It also feels excellent in the hands, with a solid metal back textured with tiny dots so that the tablet doesn’t slip out of your grip.

The screen is coated in Gorilla Glass and sports a pixel ratio of 197ppi, higher than the quality offered on the first- and second-generation Apple iPads and making the text clarity slightly better than a lot of 9-10 inch devices out there.

Toshiba has equipped this tablet to run one of the latest versions of Google Android, with a fairly untouched Ice Cream Sandwich taking centre stage here. The recently announced upgrade to ICS – Jelly Bean – isn’t here yet, but we wouldn’t expect it that quickly. In any case, Android in this current version should be absoloutely fine for most people.

An untouched version of the operating system means that Toshiba hasn’t really personified the operating system, but we do have some apps specific to Toshiba, including a file manager, service and upgrade software, and media player with DLNA support.

The Toshiba AT270 is pretty good for reading books and magazines.

Using the tablet as a media consumption or eBook reading device, the tablet shines. We’ve comfortably read quite a few pages of books and magazines on the bright screen of the AT270 this week.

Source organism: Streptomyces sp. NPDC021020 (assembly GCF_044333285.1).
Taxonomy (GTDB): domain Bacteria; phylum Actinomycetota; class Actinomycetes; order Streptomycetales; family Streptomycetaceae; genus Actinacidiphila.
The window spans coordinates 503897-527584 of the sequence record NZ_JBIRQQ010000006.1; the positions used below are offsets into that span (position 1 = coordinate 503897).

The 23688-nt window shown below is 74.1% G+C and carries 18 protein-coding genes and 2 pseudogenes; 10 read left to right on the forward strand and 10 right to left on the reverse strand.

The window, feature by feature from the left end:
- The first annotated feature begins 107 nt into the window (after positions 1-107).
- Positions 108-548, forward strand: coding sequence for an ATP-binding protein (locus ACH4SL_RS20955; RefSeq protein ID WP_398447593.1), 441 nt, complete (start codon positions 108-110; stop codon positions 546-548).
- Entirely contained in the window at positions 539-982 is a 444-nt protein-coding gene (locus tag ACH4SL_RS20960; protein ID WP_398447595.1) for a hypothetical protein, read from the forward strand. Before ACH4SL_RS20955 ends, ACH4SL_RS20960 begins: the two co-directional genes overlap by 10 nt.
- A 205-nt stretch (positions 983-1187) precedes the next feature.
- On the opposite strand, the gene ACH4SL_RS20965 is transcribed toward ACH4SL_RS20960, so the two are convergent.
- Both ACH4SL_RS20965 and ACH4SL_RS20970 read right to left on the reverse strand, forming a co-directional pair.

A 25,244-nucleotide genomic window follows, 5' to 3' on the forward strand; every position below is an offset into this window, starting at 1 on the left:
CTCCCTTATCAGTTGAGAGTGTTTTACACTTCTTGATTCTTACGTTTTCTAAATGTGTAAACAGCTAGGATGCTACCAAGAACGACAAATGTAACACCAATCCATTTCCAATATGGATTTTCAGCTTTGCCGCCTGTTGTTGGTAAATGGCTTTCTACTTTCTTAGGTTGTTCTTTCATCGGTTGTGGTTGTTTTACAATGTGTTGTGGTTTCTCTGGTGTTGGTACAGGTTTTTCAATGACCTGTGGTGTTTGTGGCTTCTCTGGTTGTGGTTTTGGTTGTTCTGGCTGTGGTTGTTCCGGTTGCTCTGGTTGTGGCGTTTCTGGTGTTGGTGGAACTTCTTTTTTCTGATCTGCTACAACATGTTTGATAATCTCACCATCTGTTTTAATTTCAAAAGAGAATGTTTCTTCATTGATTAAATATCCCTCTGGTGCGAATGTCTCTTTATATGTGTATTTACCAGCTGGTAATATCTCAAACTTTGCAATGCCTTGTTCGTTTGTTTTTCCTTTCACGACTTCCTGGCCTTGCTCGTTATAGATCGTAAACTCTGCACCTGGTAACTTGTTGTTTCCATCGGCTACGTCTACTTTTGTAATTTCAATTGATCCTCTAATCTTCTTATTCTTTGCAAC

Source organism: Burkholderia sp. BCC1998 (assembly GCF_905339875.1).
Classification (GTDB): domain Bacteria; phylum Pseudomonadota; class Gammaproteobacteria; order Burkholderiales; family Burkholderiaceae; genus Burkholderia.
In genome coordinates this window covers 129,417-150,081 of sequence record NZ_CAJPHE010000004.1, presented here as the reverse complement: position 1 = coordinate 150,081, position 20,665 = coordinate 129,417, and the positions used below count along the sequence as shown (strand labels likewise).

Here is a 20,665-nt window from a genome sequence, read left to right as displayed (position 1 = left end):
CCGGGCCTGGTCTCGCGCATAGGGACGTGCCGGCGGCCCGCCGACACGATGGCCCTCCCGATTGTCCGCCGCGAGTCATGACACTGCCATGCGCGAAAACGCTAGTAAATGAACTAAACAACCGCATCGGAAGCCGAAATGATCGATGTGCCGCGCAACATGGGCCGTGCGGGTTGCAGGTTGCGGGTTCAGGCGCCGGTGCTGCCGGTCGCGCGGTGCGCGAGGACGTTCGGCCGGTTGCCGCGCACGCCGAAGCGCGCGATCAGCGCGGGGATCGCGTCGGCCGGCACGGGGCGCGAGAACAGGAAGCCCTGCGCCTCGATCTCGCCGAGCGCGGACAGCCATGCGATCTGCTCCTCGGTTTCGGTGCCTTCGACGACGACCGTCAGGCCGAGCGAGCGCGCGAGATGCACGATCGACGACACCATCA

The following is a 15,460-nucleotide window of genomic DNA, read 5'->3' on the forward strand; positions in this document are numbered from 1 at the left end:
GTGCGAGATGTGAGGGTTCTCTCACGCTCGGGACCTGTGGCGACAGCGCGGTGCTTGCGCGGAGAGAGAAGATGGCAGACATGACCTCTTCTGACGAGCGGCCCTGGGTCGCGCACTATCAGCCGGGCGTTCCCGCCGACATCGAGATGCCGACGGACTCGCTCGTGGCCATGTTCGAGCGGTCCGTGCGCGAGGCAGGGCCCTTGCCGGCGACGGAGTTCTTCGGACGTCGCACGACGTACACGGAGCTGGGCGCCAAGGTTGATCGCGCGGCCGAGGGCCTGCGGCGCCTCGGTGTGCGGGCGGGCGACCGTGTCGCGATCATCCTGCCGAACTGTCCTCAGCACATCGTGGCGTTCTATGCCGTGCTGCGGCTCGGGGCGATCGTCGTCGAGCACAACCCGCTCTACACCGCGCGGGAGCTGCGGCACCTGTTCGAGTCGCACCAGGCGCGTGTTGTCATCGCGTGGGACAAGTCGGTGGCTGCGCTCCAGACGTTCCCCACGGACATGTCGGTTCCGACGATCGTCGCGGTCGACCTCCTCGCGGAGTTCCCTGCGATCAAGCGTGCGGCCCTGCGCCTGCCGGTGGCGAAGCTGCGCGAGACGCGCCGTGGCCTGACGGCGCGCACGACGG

There were no major problems testing the tablet with our usual smattering of games and apps, as Angry Birds, Temple Run, multiple tabs in the web browser, live wallpapers, and menu switching showed us just what the speedy Tegra 3 processor was capable of doing in this slate.

While you can hold the tablet in either portrait or landscape position, some apps – like Angry Birds – will only load one way.

Even the amount of vibrating haptic feedback in the tablet surprised us, with some strong and noticeable vibrations making us more aware of the virtual buttons we were pressing.

Battery performance was also interesting. Through our testing, we found that if you use it for a few hours every day as a reading and media consumption device, you’ll find a rough guide of three to four days life.

A more aggressive use of the AT270 will see you needing a charge daily, but most people should average between two to three days of regular use, which is strong for a tablet.

In fact, according to the benchmarks, Toshiba’s seven incher sits just below the Asus Transformer Prime in regards to overall speed and performance, which isn’t bad at all.

For the most part, the Toshiba AT270 is one big win in a very small package. The tablet comes together quite nicely, with speed, battery power, and a feeling that makes it very pleasant to carry around with you.

But it’s not perfect, and there were a few things that gnawed at us.